Nowadays, bitcoin is getting a lot of mainstream attention. Almost everyone is talking about it. While discussing bitcoin’s creation, the word ‘mining’ keeps coming up a lot. Sounds similar to mining coal, gold, or any other precious metal. But, bitcoin mining is a bit different. And how exactly?
Bitcoin mining doesn’t involve physical labor. The work involved is computational.
Gold or coal exist underground, and miners dig them out. Similarly, bitcoins by design exist within the Bitcoin network.
Miners dig/compute them out by successfully solving mathematical problems, and they use specialized hardware for unraveling these problems. At least, nowadays.
Before delving deeper into bitcoin mining, let’s try and understand what the blockchain family consists of.
Bitcoin Core is a software that is the driving force behind the Bitcoin network a.k.a blockchain. This software when installed on a computer downloads the entire blockchain, which is around 330 GB in size!
Bitcoin’s blockchain is a decentralized public ledger that contains the record/’chain’ of all bitcoin transactions segregated into ‘blocks’.
Apart from miners, The Bitcoin blockchain has other participants – nodes. Nodes or full nodes as they are better known have the latest version of the Bitcoin Core software installed and the entire Bitcoin blockchain downloaded on their computers.
They distribute copies of the updated blockchain to more nodes and help keep the network decentralized and secure.
Full nodes maintain the blockchain and ensure that everyone stays with the ‘longest’ chain.
The Bitcoin blockchain also comprises of light nodes. Light nodes function minimally, by just holding information of only the previous blocks. They connect with other light nodes to further decentralize the network and need less power to operate.
As of date, there are around 10,500 nodes across the world.
Miners are nodes as well and are called mining nodes. They perform a different set of functions compared to others.
While the full nodes validate bitcoin transactions and broadcast their information across the network, mining nodes or miners verify transactions and put them in blocks. Full nodes then add these blocks to the blockchain.
It is important to know that transaction validation occurs before verification. Now that the family is introduced, let’s jump to the main topic of discussion!
What Exactly Happens in Bitcoin Mining?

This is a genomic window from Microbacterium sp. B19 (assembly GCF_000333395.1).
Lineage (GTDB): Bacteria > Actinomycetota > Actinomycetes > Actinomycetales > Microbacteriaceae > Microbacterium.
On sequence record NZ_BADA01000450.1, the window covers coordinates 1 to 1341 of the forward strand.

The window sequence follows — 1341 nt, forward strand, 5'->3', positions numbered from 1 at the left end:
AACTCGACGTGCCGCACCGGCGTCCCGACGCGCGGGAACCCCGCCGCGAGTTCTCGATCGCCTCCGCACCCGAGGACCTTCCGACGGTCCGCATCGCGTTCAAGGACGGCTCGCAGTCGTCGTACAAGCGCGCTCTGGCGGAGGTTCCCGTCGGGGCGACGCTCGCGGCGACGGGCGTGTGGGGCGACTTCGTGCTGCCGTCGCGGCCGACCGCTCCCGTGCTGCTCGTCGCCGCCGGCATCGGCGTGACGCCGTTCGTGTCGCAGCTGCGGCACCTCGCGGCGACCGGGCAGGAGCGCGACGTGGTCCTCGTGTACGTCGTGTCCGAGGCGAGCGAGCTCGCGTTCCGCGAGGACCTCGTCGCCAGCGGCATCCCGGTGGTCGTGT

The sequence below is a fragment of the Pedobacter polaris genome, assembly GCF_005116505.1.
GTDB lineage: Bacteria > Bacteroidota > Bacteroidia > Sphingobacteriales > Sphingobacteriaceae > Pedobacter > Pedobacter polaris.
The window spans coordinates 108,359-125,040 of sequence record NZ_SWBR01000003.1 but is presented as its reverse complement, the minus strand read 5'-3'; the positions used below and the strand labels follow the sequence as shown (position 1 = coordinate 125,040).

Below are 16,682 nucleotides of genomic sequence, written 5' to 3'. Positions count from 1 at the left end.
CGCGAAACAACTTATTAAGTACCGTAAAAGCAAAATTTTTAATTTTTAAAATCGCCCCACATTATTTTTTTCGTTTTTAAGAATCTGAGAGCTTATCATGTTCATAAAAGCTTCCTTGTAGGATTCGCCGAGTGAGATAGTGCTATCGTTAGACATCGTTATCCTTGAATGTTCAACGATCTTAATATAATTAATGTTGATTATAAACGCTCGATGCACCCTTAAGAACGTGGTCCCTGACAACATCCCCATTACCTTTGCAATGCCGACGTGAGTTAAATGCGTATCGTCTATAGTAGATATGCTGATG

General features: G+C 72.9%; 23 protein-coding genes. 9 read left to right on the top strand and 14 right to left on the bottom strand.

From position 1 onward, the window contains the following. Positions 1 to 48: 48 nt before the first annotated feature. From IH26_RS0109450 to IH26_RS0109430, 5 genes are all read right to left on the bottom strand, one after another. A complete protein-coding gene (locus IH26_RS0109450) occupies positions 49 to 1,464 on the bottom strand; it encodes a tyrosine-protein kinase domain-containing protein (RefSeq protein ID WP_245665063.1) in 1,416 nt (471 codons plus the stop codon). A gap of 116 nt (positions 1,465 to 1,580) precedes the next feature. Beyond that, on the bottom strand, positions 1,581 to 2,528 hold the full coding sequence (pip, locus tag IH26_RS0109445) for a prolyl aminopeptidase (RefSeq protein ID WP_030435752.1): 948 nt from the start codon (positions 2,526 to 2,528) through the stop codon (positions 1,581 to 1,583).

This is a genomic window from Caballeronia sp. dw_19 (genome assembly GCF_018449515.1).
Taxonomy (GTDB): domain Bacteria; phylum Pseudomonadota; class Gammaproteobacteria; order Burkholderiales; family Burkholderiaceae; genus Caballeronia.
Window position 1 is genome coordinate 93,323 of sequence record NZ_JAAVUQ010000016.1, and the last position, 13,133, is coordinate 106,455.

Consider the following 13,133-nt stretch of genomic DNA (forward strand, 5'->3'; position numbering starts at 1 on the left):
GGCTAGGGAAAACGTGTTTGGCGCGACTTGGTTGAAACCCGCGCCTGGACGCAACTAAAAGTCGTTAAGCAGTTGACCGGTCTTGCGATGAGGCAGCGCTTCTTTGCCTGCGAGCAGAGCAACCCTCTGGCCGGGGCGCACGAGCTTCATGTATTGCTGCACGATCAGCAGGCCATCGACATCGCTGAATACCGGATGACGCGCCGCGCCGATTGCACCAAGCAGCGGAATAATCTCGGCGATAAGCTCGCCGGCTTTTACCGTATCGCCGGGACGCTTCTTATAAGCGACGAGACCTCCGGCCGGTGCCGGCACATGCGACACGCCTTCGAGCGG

Bitcoin mining essentially is mining blocks to add bitcoin transaction information. That’s where the effort is. Here’s what exactly happens.
Once the full nodes detect and validate a bitcoin transaction, they are ready to be verified and confirmed by the miners. Before they enter the blockchain.
Competition is an important aspect of the bitcoin mining ecosystem. Miners compete with their other bitcoin mining peers to ‘work’ and compile transactions in a certain block.
The ‘work’ involves solving the mathematical puzzle called a ‘hash function’, and requires a significantly high computational power. This happens per the SHA (Secure Hashing Algorithm)-256 hashing algorithm that is native to Bitcoin.
Solving hash functions amounts to solving a bitcoin block. Every hash function requires input data to be solved. The input data can be of any size. In the context of bitcoin mining, the inputs are unconfirmed bitcoin transactions.
Miners utilize the transaction inputs along with a few other pieces of arbitrary inputs to combine them and arrive at a ‘hash’ or result beginning with a set number of zeros. To know more about hashes check out the video below:
Hashes in bitcoin mining start with 18 zeros. Hash functions/blocks in the Bitcoin blockchain take approximately 10 minutes to solve. After this, full nodes take the call on adding them to the blockchain.
The miner who solves the block first receives a set number of bitcoins as a reward for the work done. This is called ‘proof-of-work’ (PoW). The reward is reduced every four years through an inbuilt process called ‘halving’. The current block solving reward is 6.25 bitcoins.
Bitcoin Mining Difficulty
Bitcoin mining has an element of difficulty embedded in the process. The difficulty is the sole reason why miners have to constantly update their hardware (spend more money and increase computational power) to stay in the game.
Mining difficulty increases with more miners joining the network.